We may easily imagine that to Jesus, at this period of his life, everything which was not the kingdom of God had absolutely disappeared. He was, if we may say so, totally outside nature; family, friendship, country, had no longer any meaning for him. No doubt, from this moment he had already sacrificed his life. Sometimes we are tempted to believe that, seeing in his own death a means of founding his kingdom, he deliberately determined to allow himself to be killed. At other times, although such a thought only afterwards became a doctrine, death presented itself to him as a sacrifice, destined to appease his Father and to save mankind. A singular taste for persecution and torments possessed him. His blood appeared to him as the water of a second baptism with which he ought to be baptized, and he seemed possessed by a strange haste to anticipate this baptism which alone could quench his thirst.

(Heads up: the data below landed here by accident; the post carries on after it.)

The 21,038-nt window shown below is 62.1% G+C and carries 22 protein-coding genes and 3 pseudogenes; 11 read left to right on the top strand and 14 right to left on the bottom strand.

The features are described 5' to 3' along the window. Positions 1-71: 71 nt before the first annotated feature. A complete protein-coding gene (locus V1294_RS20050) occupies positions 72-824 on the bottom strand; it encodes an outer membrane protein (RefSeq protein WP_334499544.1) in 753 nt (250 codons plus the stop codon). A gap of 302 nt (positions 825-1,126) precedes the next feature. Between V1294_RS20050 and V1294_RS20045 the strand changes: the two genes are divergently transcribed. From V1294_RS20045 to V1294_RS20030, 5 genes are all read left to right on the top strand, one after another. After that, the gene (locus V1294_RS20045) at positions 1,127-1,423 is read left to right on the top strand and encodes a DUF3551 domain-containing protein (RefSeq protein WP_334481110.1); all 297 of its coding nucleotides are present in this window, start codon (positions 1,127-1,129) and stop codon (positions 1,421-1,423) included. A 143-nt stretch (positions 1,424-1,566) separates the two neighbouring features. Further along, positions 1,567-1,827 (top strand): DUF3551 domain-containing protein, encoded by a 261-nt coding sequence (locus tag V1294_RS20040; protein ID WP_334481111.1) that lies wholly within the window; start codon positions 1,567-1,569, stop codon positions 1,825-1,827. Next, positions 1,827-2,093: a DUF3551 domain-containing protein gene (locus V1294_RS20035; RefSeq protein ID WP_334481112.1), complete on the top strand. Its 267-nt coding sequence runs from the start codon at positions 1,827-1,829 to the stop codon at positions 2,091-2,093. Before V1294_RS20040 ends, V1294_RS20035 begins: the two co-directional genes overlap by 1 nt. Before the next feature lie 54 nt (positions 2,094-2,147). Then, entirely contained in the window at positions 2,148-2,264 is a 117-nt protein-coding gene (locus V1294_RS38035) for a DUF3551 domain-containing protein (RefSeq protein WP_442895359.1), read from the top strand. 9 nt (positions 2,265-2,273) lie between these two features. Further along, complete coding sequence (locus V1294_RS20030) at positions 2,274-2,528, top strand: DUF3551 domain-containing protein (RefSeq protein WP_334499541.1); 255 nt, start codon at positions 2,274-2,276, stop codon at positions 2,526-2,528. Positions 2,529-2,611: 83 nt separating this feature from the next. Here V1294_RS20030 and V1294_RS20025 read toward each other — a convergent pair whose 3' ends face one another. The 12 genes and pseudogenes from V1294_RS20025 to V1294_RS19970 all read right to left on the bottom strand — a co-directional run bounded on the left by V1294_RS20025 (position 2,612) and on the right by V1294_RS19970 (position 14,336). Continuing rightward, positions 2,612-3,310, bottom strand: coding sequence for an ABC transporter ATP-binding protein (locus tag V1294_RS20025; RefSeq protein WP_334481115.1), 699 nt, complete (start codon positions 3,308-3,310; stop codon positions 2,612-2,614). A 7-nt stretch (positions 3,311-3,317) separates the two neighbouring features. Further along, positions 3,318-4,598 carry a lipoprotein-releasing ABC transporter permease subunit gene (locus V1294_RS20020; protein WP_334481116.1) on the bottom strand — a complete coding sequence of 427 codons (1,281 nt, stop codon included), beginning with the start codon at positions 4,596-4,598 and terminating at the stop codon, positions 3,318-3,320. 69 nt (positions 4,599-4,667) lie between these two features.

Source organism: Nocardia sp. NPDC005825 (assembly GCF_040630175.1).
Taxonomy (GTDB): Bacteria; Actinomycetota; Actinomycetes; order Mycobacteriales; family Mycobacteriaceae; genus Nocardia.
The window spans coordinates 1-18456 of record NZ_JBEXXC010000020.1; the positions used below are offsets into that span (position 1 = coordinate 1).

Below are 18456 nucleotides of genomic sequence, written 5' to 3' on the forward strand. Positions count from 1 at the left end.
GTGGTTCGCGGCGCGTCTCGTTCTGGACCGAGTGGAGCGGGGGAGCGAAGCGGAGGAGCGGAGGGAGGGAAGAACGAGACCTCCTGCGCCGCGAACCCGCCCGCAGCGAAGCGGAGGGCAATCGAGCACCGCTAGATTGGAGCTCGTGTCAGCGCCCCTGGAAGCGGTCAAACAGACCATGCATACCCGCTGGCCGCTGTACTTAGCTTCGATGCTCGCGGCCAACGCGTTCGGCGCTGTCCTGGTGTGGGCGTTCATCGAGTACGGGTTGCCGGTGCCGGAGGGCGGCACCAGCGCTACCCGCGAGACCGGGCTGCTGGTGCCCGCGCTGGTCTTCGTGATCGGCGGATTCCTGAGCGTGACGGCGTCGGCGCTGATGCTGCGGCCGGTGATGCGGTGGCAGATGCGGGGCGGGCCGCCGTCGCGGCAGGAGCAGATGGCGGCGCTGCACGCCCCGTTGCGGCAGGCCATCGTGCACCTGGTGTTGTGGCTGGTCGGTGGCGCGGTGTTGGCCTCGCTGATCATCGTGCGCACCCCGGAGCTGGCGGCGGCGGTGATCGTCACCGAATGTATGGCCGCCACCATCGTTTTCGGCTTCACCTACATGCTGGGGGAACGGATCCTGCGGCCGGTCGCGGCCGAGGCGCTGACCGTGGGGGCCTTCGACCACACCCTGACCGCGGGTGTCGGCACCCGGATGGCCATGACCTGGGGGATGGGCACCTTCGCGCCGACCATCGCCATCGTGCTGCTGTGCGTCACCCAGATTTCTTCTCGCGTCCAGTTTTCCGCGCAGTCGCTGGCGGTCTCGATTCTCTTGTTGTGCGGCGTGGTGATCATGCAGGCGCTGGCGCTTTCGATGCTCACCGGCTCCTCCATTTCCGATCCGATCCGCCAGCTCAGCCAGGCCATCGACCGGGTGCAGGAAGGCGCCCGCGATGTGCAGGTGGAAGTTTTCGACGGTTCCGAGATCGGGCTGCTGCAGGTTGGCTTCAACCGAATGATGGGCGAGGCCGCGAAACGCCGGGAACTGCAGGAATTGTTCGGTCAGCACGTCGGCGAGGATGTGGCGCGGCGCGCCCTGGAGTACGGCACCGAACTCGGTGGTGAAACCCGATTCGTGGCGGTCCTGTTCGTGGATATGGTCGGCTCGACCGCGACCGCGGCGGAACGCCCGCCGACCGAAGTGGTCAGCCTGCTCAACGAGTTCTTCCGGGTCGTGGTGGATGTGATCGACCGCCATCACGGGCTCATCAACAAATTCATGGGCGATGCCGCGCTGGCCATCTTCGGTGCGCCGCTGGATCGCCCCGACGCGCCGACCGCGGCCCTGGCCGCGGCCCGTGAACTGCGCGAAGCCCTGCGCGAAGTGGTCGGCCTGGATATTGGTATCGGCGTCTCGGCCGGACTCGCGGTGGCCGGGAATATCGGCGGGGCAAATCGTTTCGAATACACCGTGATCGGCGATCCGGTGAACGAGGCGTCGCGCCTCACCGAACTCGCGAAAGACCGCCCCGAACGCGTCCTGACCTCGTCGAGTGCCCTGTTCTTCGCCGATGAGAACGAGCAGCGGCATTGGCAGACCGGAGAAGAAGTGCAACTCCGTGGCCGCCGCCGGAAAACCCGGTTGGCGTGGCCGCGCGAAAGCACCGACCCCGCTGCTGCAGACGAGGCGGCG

The grandeur of his views upon the future was at times surprising. He did not conceal from himself the terrible storm he was about to cause in the world. "Think not," said he, with much boldness and beauty, "that I am come to send peace on earth: I came not to send peace, but a sword. There shall be five in one house divided, three against two, and two against three. I am come to set a man at variance against his father, and the daughter against her mother, and the daughter-in-law against her mother-in-law. And a man's foes shall be they of his own household." "I am come to send fire on the earth; and what will I, if it be already kindled?" "They shall put you out of the synagogues," he continued; "yea, the time cometh, that whosoever killeth you, will think that he doeth God service." "If the world hate you, ye know that it hated me before it hated you. Remember the word that I said unto you: The servant is not greater than his lord. If they have persecuted me, they will also persecute you."